In the March issue of The Numismatist Mehl had inserted a 13-page promotional campaign reprinting his biographical sketch originally published in Bunker's Monthly-The Magazine of Texas, and illustrated with five photographs of various offices and departments of the "Max Mehl Building" showing employees at work. Mehl knew the power of promotion and used every opportunity at his disposal to promote himself as the world's foremost authority and highest respected coin dealer in America creating the fictional image that he was as big, powerful and grand as a government institution. As Jim Blandings finally got it right, quoting his housekeeper Gussie : "If you ain't eatin' WHAM, you aint' eatin' ham!" Mehl capitalized on this advertising hype and use of mass media putting his firm out in the public venue 40 years before Eric Hodgin's wrote his novel, Mr. Blandings Builds His Dream House in 1946. Mehl is the original mouse that roared. He came on like the proverbial Gang Busters, 1936 radio show. He poured it on thick creating an image of power that attracted people because Mehl knew how to stimulate a want in the public 30 years before Dale Carnegie wrote about that in his classic, How to Win Friends and Influence People in 1936. Mehl knew how to touch the nerve of every treasure seeker since he knew amongst the struggling hard working general public people hoped they were lucky and possessed a rare coin worth a fortune that would solve life's problems. He advertised looking for 1913 Liberty Head Nickels when he knew none were available. But he got people curious going through jars of change looking to find a coin that could bring wealth to them, all for a buck, the price of his Star Rare Coin Encyclopedia. He capitalized on the same principle that made lotteries work since the colonial period : take a chance for a dollar, you just might have Lady Fortune smile on you. By 1929 he claimed he sold 1 million copies. Even if this were only half true he would already have amassed a small fortune by book sales alone. The power of persuasion made Mehl, a former shoe salesman, into a millionaire and captain of industry.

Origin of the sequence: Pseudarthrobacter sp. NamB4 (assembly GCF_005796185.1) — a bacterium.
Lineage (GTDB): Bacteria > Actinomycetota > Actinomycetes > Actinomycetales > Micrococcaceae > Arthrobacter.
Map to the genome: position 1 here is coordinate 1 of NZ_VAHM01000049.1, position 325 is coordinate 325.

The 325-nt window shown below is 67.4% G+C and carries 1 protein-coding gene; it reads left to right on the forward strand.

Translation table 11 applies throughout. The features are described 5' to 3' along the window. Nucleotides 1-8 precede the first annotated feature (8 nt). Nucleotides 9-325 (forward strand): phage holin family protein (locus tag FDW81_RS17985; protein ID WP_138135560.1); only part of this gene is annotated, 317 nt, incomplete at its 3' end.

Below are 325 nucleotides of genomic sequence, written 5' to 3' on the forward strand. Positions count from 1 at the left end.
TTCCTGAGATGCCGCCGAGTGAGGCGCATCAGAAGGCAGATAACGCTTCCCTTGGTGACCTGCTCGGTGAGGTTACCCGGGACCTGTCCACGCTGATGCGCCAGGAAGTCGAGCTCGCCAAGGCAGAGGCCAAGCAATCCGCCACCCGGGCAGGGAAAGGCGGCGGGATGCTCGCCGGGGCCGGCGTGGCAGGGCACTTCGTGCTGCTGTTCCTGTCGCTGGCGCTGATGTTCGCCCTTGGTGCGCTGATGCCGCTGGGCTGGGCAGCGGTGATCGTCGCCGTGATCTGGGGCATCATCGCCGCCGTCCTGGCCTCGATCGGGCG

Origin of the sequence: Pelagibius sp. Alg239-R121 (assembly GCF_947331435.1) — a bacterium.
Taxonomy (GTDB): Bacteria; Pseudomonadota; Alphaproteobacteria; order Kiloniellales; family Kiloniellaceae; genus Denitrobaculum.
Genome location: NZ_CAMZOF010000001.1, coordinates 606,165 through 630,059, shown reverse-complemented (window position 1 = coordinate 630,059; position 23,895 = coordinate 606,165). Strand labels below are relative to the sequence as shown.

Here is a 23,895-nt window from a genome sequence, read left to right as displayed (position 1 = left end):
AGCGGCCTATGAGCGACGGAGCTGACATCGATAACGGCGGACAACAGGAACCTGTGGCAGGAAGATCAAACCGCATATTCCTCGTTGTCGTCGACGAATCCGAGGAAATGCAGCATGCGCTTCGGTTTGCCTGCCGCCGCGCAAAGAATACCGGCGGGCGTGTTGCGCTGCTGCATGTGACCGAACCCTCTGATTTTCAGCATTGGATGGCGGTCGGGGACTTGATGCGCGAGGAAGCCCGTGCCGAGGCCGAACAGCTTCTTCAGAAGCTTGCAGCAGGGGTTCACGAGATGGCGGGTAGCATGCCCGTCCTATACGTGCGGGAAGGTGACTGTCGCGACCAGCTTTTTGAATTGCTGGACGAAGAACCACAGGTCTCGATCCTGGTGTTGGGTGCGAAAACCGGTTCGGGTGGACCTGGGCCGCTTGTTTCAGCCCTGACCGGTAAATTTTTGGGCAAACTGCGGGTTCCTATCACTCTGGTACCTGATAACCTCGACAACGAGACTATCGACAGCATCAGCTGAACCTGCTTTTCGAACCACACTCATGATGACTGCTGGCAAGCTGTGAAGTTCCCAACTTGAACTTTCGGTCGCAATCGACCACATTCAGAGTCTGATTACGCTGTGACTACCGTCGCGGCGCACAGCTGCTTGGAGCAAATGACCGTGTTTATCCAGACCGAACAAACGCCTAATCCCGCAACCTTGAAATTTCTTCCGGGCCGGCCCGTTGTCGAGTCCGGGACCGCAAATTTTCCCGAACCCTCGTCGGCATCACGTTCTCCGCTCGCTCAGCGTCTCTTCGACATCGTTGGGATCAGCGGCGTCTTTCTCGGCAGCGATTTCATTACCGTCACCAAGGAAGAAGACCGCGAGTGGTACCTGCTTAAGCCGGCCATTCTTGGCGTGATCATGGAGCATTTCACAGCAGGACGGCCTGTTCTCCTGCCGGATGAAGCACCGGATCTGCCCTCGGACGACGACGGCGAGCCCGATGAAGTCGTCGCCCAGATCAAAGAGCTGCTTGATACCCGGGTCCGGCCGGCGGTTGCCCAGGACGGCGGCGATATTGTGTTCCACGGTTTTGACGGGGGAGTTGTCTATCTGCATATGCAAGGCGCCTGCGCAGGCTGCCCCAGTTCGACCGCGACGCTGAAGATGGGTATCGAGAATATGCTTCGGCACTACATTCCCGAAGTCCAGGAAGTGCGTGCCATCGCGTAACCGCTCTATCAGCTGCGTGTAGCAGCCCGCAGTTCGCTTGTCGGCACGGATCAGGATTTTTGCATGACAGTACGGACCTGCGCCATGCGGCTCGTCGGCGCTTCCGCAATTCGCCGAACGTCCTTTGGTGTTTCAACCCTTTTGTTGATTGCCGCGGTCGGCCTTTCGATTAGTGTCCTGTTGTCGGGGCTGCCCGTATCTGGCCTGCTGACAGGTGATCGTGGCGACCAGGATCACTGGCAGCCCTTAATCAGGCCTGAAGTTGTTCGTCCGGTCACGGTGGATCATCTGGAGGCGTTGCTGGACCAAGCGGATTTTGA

Mehl Price List No. 46, 1931
- DEPRESSION ERA - 
MEHL MAILER, COMPLETE CONTAINS THE WHOLE SHEBANG!
Rarely ever seen on the market is the entire mailer with all the contents in mint condition!
Envelope franked with Scott #551 and #705, 3rd class mail, has slight crease.
Price List No. 51, 1933
All six items shown here are sold as one lot for just $60 + S&H + Insurance!
Makes a great exhibition and conversation piece.
Fig. 20. Mehl brochure, Partial Premium List of the Most Valuable American Coins, 1934. Courtesy of the Lupia Numismatic Library, Special Collection, the B. Max Mehl file. For sale. Estimate $100-$200. Write firstname.lastname@example.org